Wednesday, October 22, 2014

The show goes on!

Last week I blogged about preparing for my latest one-man show at the Argus Museum.  "Recent Black & White Work" was put up last Thursday, and other than information cards falling off the wall, it went very smoothly.  The opening also coincided with the beginning of an Argus Collector's meeting, so I am sure the turnout reflected that.  However, there were a lot of people jammed into the narrow viewing space, and I really enjoyed talking with the attendees.  For the first time ever, I sold more than one print - five, actually, and it was clear that I made some good choices in my selection of images.  I also got a lot of good feedback.  I asked some people what their favorites were and why.  Some found that a certain image really resonated with them, and there were emotional connections to a few images, as well.    To me, as a photographer, those were really good reinforcement to my own judgement, and the unsolicited praise from people was gratifying.

I shoot for myself, unless it is a paid assignment from someone.  My subjects vary, my choice of tools varies, and the medium varies.  That is one way for me to keep "fresh" and try things.  If you have read through this blog, you will obviously see that.  I don't think I could be content with just ONE camera and one lens.  I am sure I could do a much better job than I did 30 years ago if that is all that I had.  However, being creative for me means being able to use a variety of lenses to achieve a desired result.  Sometimes it is purely serendipitous, but other times, I know what a certain combination will do, and I set out with a goal in mind of getting a desired result. My images of Fayette State Park were  just that.  I knew that the CCTV lens on my Olympus EPL-1 gave me a Petzal-like effect when wide open, and shooting in monochrome gave just the look I wanted...a homage to a late 1800s appearance.  Some people were curious about how I got the effect, and we had wonderful discussions about "getting it in camera" vs. post-processing.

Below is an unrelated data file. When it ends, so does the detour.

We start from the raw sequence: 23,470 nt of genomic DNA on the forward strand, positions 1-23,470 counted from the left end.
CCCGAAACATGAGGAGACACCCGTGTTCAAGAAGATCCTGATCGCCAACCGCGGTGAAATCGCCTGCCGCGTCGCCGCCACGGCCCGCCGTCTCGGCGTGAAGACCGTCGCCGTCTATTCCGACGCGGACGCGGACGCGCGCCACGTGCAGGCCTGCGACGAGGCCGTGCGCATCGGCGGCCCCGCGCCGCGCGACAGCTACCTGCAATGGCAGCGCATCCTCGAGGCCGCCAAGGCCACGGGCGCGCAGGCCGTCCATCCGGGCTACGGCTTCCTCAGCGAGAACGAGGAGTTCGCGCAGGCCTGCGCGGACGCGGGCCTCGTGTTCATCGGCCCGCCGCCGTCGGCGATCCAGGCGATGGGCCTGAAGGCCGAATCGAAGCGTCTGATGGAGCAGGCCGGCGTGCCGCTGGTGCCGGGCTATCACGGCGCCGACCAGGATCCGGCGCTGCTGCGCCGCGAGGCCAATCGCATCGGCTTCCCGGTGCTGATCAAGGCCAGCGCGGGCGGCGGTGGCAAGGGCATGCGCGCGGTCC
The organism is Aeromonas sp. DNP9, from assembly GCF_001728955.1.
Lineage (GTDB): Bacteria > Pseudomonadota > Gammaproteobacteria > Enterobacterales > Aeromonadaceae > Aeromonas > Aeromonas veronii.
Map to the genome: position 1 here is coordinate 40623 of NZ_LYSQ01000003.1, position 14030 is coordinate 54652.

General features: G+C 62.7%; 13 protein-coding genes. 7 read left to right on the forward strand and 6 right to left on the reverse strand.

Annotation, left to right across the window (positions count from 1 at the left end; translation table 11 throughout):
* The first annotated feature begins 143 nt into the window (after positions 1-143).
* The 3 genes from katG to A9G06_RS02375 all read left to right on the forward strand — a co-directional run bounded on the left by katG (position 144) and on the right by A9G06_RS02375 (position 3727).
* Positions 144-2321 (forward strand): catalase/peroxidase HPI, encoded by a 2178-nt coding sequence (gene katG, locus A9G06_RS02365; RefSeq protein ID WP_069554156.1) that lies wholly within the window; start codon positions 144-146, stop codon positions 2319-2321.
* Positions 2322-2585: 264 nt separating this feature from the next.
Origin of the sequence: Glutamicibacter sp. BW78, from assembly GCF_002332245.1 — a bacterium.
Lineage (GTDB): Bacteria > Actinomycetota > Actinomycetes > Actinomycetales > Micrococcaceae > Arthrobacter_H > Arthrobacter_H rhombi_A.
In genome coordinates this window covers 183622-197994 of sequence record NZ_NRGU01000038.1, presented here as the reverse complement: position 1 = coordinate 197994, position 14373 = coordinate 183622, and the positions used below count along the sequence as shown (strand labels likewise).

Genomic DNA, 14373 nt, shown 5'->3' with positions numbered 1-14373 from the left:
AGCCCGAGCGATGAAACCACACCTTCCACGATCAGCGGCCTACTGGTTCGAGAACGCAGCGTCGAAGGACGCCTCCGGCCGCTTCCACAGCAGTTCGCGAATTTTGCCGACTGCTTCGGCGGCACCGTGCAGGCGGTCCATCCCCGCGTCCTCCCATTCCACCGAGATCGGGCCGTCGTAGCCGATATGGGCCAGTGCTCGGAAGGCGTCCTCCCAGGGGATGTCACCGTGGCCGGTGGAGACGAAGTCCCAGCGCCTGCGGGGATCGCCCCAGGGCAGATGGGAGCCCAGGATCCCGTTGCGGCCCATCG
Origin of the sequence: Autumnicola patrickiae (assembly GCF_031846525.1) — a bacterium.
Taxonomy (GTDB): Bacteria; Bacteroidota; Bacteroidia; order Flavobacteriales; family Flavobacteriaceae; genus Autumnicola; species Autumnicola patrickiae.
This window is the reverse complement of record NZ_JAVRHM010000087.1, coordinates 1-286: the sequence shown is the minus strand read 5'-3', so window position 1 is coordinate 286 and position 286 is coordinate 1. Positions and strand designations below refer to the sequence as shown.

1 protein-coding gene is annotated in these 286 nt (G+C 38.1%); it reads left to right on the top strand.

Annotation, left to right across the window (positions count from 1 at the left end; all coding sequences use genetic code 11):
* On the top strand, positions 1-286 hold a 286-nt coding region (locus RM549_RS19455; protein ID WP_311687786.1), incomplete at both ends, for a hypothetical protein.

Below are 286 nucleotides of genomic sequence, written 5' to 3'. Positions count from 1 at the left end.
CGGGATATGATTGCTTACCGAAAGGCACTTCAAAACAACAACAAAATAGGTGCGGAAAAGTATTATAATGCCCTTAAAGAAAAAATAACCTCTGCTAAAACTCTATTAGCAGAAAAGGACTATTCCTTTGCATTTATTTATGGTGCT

I did shoot some crowd shots at the reception, but they are all on film cameras and I have yet to get them developed. For those, I went simple-- Olympus Infinity and a Nikon One-Touch 35.  I did photograph the setup before it opened, so some of those images are here.   I really was very pleased with how it all turned out.  The exhibit runs until December 5, and the Argus Museum, at 525 West William Street, Ann Arbor, is open from 9-5, M-F.








Wednesday, October 15, 2014

Latest Show - Recent Black and White Work

My latest exhibit, "Recent Black & White Work" opens Thursday, October 16 at the Argus Museum in Ann Arbor.  The reception goes from 6-8 pm.  Thereafter, the show is open to the public M-F from 9-5 pm.  The Argus Museum is located at 525 West William Street. Parking is available on the side streets, and there are usually a couple of spots open in the lot for visitors.

This exhibit features only photographs I have taken in 2013-14,  and there are four main groupings - Chicago, Fayette State Park, Lake Huron Shoreline, and assorted images from larger projects that are in progress.  Chicago features 6 images taken in less than 12 hours while I was there on a business trip, All were taken with my Nikon 1 camera, which is capable of some most excellent results at low ISO settings.   The second set, Fayette State Park, were taken with an Olympus EPL1 and a C-mount lens, which gives the same out of focus effect as a Petzval lens.  The images are somewhat dreamy at the edges, but sharp in the focus spot.  I chose them over the other film-based images due to the effect from that lens, which gives them a period look.   The Lake Huron Shoreline images were all taken with a Nikon D90 and a 35mm 1.8 lens.  The last set features images from a variety of film cameras, and were shot at various locations in Michigan and New York State.

The 33 prints are all sized at 6x9," matted to 11x14."  I am satisfied with my choice of images, and it was hard winnowing things down.  The venue is adequate for smaller print sizes, and of course, it also keeps my cost down.  Each print is priced at $40-$45.

Spotting prints.  Silver-gelatin prints almost always need to be retouched after mounting (or before).    Small specks on the negative show up as white spots on the prints.  It used to be that one would use "Spot tone" and a fine brush to fix the spots, but "Spotting Pens" with different densities of black pigment are now used, and the ones I am using here were purchased about 8 years ago. The worst is having a pinhole in the emulsion, which shows up as a black dot on the print.  There, it's better to scan the negative and fix those defects in a graphics program and then have the digital file printed as a c-print.  I use Mpix.com for all of my c-prints.

Sunday, September 28, 2014

Portra 100T - Another fine film....gone and rediscovered.